In addition to the legally-required CPSC sticker, the independent Snell Memorial Foundation's Snell B-95 sticker is an even better indicator of quality, but most of the "Snell" helmets on the market meet only their older B-90 standard, comparable to CPSC. Snell's N-94 multipurpose standard is even better, but only two manufacturers have models certified to it at present. We can't explain all those B-numbers to most consumers, so we no longer make a big point of telling people to look for a Snell sticker.

The Safety Equipment Institute is another independent organization certifying bicycle helmets, this time to the ASTM and CPSC standards. So you don't have to take the manufacturer's word for it any more if there is an SEI sticker in the helmet.

Consumer Reports Picks A Winner

In their June, 1999, issue Consumer Reports awarded its highest impact protection rating to the Globe model from Louis Garneau (Canada). They had previously rated the Globe as a Best Buy. But the top rating went to a Bell model, the EVO-2 Pro, a helmet we don't particularly like because of its partial shell, which got better ratings for its straps and ventilation. We would favor the helmet with the best impact protection, if it fits you well and the ventilation is adequate. We were more impressed with some of Louis Garneau's other models, but apparently CU did not test others. We did like the very bright yellow that is one of the Globe's available colors. Globe helmet You can find the helmet article on the Consumer Reports website, but it will cost you a paid subscription.

The Helmets


Advent had a line for 1998 with four ASTM/SEI certified helmets, including the z-Jet, Z-Fire with rear stabilizer, z bop and the child's Peekaboo. We do not yet have any info on their 1999 plans.

Answer Products

Answer Racing has two BMX racing helmets for 1999. They have unvented fiberglass hard shells with chinbars for facial protection and bolted on visors (a potential snagging hazard). They are certified to the Snell's M-95 motorcycle helmet standard and the DOT motorcycle standards, far exceeding the requirements of any bicycle helmet standard. Retail pricing for the adult models runs $200 to $280, and for the juvenile model it will be $150. The Answer line is produced in Korea by KBC for Performance Bicycle Components.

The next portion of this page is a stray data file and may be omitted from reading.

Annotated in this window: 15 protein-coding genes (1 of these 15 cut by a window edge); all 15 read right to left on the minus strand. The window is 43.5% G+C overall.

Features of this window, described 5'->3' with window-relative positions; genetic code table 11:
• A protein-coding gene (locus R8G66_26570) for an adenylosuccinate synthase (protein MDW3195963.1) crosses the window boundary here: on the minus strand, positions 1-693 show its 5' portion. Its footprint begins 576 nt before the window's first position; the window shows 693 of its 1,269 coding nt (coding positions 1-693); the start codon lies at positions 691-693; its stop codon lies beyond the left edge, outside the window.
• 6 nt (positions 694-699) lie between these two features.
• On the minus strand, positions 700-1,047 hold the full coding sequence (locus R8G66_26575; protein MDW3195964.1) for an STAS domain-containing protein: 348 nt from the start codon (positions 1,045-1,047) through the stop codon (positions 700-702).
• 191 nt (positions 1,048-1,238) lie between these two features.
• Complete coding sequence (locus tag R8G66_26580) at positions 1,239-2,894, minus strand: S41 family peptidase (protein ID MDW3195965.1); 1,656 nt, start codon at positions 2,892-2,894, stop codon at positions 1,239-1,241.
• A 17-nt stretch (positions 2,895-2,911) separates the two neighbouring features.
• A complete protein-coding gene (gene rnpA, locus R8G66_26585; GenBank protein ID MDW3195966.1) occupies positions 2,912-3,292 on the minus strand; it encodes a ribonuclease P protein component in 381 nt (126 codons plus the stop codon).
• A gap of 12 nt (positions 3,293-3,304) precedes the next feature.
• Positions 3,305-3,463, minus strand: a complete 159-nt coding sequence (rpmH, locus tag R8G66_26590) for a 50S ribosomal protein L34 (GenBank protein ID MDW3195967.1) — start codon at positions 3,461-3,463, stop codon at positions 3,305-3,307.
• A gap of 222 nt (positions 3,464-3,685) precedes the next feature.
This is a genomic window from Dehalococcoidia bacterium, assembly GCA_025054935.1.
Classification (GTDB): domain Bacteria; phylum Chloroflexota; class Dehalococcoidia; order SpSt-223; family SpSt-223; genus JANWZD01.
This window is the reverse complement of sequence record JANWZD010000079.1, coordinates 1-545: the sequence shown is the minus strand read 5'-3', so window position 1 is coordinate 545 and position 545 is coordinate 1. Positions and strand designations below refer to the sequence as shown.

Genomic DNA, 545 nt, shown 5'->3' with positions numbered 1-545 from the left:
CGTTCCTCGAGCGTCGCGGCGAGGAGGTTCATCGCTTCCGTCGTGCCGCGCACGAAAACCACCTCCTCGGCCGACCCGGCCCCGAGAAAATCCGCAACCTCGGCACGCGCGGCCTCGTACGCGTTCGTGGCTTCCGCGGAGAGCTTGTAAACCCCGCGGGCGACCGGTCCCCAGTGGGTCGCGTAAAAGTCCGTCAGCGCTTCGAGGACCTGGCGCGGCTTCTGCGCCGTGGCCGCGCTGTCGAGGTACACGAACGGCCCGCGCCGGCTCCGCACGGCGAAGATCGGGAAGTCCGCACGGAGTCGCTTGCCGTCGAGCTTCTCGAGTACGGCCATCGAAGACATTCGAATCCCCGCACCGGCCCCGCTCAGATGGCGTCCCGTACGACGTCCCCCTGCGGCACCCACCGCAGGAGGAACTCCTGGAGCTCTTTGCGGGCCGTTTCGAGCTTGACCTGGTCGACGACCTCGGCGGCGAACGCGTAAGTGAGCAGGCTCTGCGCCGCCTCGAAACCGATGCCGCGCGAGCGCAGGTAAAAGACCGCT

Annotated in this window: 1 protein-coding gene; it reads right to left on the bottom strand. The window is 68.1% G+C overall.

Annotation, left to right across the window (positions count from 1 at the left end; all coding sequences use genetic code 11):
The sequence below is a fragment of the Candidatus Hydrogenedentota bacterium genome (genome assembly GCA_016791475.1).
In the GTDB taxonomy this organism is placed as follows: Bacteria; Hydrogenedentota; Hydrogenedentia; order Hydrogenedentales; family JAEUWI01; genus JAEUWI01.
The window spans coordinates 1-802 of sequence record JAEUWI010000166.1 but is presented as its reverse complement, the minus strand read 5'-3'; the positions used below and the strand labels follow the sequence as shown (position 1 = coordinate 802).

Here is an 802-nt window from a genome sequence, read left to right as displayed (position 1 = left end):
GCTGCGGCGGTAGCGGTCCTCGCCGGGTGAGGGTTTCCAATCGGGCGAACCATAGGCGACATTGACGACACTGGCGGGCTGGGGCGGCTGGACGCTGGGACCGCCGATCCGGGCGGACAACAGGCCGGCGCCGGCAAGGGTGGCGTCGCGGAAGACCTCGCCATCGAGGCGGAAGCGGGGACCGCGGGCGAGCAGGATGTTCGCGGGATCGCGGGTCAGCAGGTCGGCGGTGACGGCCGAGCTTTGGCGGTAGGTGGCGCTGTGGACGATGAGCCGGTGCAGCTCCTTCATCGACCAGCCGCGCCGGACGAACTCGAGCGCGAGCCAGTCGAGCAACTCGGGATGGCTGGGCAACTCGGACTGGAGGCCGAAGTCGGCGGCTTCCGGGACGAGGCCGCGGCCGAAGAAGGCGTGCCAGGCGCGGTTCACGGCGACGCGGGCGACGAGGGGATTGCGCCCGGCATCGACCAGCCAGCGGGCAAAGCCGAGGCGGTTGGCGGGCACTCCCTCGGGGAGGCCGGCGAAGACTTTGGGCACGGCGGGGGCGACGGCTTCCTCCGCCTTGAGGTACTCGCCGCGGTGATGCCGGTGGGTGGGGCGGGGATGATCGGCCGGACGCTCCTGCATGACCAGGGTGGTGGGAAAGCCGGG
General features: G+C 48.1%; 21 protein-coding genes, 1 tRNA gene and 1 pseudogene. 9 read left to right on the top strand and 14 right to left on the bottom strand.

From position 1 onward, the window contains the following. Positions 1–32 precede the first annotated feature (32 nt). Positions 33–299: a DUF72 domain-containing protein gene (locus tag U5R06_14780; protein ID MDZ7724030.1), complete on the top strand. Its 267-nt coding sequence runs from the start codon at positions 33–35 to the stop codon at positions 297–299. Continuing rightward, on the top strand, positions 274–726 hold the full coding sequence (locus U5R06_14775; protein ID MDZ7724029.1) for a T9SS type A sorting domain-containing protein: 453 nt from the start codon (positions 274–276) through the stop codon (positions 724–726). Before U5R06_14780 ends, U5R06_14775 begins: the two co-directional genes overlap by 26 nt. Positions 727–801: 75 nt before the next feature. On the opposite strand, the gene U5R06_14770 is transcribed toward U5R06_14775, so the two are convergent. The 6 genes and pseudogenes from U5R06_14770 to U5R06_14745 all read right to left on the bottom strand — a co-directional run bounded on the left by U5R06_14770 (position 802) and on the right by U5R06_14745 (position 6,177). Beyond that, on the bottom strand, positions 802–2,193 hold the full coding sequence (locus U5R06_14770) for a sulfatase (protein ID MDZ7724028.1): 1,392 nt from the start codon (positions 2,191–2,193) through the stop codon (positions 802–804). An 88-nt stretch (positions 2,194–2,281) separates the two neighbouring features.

AST Multisport

AST had four helmets for 1998 certified to Snell's tougher B 95 standard, including the Avenir Corsair, Model 40, VSR Comp and Rascal toddler model. We have not seen their 1999 line.


Apex is located in Finland. We have not seen their helmets, but they have nice photos on their website showing a child model and an adult model they say is 40 per cent vent. We did not see any info on standards their helmets may meet.


Azonic/Santa Cruz/O'Neal Distributing has one BMX helmet in its line for 1999, the SL808. It has a fiberglass, carbon fiber and Kevlar shell, wild "O'Neal Racing" graphics, and a big bolted-on visor for a snagging hazard. The catalog says it exceeds SNELL 95 and D.O.T. safety standards, by which we gather it is manufactured by KBC Corp. who appear on the list for Snell's very severe M-95 motorcycle helmet standard.


Bell is still the dominant company in the bicycle helmet market, with a claimed 70 per cent of the world market. They a number of new and updated models at Interbike, All of their 1999 helmets meet the ASTM standard and are now certified to CPSC's new standard as well. Some are certified by SEI, an independent organization. But there are still 1998 Bell models out there that Bell or SEI certify to meet only the ASTM standard, but not CPSC. They should be dirt cheap, and the difference is primarily about a half inch more coverage in the CPSC version.